[00:22:54] And really, as you mentioned, just focusing on the scope that we want to perform a targeted [00:23:00] scope. So we can, so we can derive value really from, from addressing those vulnerabilities and looking at how we can correct them. So in, in real life, really we can protect against those vulnerabilities and protect against the external threats that we do with.

[00:23:15] Laurent: Even more so one word are you that I don't think stealth is a good requirement for a pen test. When you're, we're doing pen tests and this is I'm still going ahead of my, my size, but when you do your pen test, your goal is to identify as many flaws as possible. And as little time when you're being stealthy, your goal is to be as slow as possible to go behind what we call the CRR, the, the, the detection level and those, those two objectives go against one another.

[00:23:42] So to be fast, to be cheap, you need to be fast to be stealthy to you need to be slow. So it's very difficult to do both of these things. Well, so oftentimes for a pen test I would really not recommend [00:24:00] having stealth as a Pre-requisites. There are other tests, just red teaming, where a stealth is mandatory, but from a pen testing, pure pen testing perspective, I think having a stout requirement is setting yourself.

[00:24:11] Wonder issue. We've encountered the overly controlled pen test. Testers are required to ask permission before running anything test clients don't know, but when we're doing a test, we're testing hundreds and hundreds and hundreds of techniques, most of them don't work. They're actually a very large percentage of the things we test.

[00:24:34] They don't work, but in order to know whether they would work or not, we have to test these. These are the checklist we go through, like I'm testing this has it worked? No, let's move on to the next one. So if we need to get approval for every single one, well, it means we're going to take much more time waiting for approval.

[00:24:54] Then we will be actually performing the test. And this comes from [00:25:00] a good intent. You want to control your changes. You want to be the person who make sure there's no impact. So this all makes sense. This requirement is from people who have not been exposed to pen tests, and they don't know how big of an ask this is.

[00:25:18] So, which is why I'm letting this sorts a problem. And finally, the other problems we encounter often is vulnerable exclusion. Please don't use this vulnerable tea. We know we're vulnerable. Thank you.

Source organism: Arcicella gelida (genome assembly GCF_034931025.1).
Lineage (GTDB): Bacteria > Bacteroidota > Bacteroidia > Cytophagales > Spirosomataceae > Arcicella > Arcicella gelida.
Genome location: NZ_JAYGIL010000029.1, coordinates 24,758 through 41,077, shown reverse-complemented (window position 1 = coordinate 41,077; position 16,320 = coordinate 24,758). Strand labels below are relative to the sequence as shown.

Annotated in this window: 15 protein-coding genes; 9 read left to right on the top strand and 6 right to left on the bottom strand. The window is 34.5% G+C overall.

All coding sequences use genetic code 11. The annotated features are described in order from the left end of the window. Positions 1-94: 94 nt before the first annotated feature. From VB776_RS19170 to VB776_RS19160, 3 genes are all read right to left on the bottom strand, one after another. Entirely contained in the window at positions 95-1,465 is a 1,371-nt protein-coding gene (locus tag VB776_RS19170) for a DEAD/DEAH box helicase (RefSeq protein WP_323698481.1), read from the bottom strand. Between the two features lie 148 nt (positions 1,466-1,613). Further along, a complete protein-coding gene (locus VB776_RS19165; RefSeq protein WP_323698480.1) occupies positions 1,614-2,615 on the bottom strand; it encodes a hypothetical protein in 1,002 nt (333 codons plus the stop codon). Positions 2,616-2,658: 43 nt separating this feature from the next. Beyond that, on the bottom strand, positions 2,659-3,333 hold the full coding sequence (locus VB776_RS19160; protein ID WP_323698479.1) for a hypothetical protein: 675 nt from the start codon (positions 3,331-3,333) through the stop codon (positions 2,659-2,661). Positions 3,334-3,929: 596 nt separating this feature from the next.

[00:25:32] Ernesto: Okay.

[00:25:33] Laurent: Once again, the problem is

[00:25:36] so we're trending vulnerabilities. So this vulnerability could be used to find something else later on. So if you stop, if you block something that would be like the first step of a chain, then you prevent testers from seeing what's behind that first step. But furthermore, if you're looking at it from a risk perspective, Hackers don't care.

[00:25:57] Like if at this point you're saying, don't use this [00:26:00] flaw, but you know, you're vulnerable. Well, at least have the test or put it in the report at least have some form of way to, for you to remediate or make it visible to your management. So you're able to fix it because it's not because the pen testers aren't allowed to test it, that you're not at risk test hackers will still use it.

[00:26:22] So these are the type of things. Now what I've explained the problems, do most problems come problems we've encountered before going to test types? Are there any questions or any other questions worries or anything

[00:26:34] Ernesto: so far so good in the chat Laurent.

[00:26:37] Laurent: Right. Great. So this is the fabled pyramid. It's an assessment of basically all the type of services.

[00:26:44] So we have the base, we have the middle layer and the top of there. So from us. The base there is what are called vulnerability assessment. Then we have what are called pen tests. And then the top layer is called. This are called what we call the strategic services. [00:27:00] So first what's a V vulnerability assessment.

[00:27:02] So I wonder if the assessment is an automated test where you look for flaws. It's fairly simple. There are lots of tools that are very good at it. Things like Nessus. Nexpose, there's lots of them, but first let me tell you, this is not a pen test. So if we could all repeat together, a vulnerability assessment is another pen test.

[00:27:23] If it's a one thing we should all get out of this, it all would have been worthwhile. Don't get me wrong. a vulnerability assessment is super useful, my opinion is that a vulnerable assessment should be done in house. I don't think there's a value of having a third party doing this. By having it in a house, you have a better control of inventory.

[00:27:43] You can do it on-demand. For me, this should be more in-house but nonetheless, you should. Is it a pen test? Now, if you don't have patching vulnerability management or [00:28:00] patching or vulnerability assessment capabilities, you don't need to do a pen test. There's no use of you doing your pen test if you don't patch. I'll give you this free pen test they're going to get in you didn't patch.